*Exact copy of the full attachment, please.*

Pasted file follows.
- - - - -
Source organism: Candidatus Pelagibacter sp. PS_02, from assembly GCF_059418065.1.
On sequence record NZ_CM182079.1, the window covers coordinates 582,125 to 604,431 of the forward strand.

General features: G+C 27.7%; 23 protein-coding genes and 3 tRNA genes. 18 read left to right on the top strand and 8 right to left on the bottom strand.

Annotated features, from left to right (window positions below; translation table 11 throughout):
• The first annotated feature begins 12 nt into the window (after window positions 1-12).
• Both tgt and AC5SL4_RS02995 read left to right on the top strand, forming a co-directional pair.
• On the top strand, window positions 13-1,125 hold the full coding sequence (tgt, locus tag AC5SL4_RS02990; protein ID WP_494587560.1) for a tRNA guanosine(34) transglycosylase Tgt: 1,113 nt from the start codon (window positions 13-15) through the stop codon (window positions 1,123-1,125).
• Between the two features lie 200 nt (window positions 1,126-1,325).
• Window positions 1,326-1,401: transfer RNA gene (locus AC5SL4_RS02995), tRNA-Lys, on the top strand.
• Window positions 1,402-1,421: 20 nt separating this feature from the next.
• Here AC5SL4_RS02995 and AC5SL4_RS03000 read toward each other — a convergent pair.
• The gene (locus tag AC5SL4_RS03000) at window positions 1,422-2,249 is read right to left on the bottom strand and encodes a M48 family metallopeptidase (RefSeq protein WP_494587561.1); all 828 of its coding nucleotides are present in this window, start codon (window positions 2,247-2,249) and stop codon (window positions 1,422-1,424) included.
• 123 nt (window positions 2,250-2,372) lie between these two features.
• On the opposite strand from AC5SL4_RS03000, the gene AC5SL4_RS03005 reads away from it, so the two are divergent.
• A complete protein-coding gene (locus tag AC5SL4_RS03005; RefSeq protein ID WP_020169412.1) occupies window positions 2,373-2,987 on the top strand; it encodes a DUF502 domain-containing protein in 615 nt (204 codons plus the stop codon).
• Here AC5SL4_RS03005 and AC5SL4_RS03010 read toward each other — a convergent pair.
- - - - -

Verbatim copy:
Source organism: Candidatus Pelagibacter sp. PS_02, from assembly GCF_059418065.1.
On sequence record NZ_CM182079.1, the window covers coordinates 582,125 to 604,431 of the forward strand.

General features: G+C 27.7%; 23 protein-coding genes and 3 tRNA genes. 18 read left to right on the top strand and 8 right to left on the bottom strand.

Annotated features, from left to right (window positions below; translation table 11 throughout):
• The first annotated feature begins 12 nt into the window (after window positions 1-12).
• Both tgt and AC5SL4_RS02995 read left to right on the top strand, forming a co-directional pair.
• On the top strand, window positions 13-1,125 hold the full coding sequence (tgt, locus tag AC5SL4_RS02990; protein ID WP_494587560.1) for a tRNA guanosine(34) transglycosylase Tgt: 1,113 nt from the start codon (window positions 13-15) through the stop codon (window positions 1,123-1,125).
• Between the two features lie 200 nt (window positions 1,126-1,325).
• Window positions 1,326-1,401: transfer RNA gene (locus AC5SL4_RS02995), tRNA-Lys, on the top strand.
• Window positions 1,402-1,421: 20 nt separating this feature from the next.
• Here AC5SL4_RS02995 and AC5SL4_RS03000 read toward each other — a convergent pair.
• The gene (locus tag AC5SL4_RS03000) at window positions 1,422-2,249 is read right to left on the bottom strand and encodes a M48 family metallopeptidase (RefSeq protein WP_494587561.1); all 828 of its coding nucleotides are present in this window, start codon (window positions 2,247-2,249) and stop codon (window positions 1,422-1,424) included.
• 123 nt (window positions 2,250-2,372) lie between these two features.
• On the opposite strand from AC5SL4_RS03000, the gene AC5SL4_RS03005 reads away from it, so the two are divergent.
• A complete protein-coding gene (locus tag AC5SL4_RS03005; RefSeq protein ID WP_020169412.1) occupies window positions 2,373-2,987 on the top strand; it encodes a DUF502 domain-containing protein in 615 nt (204 codons plus the stop codon).
• Here AC5SL4_RS03005 and AC5SL4_RS03010 read toward each other — a convergent pair.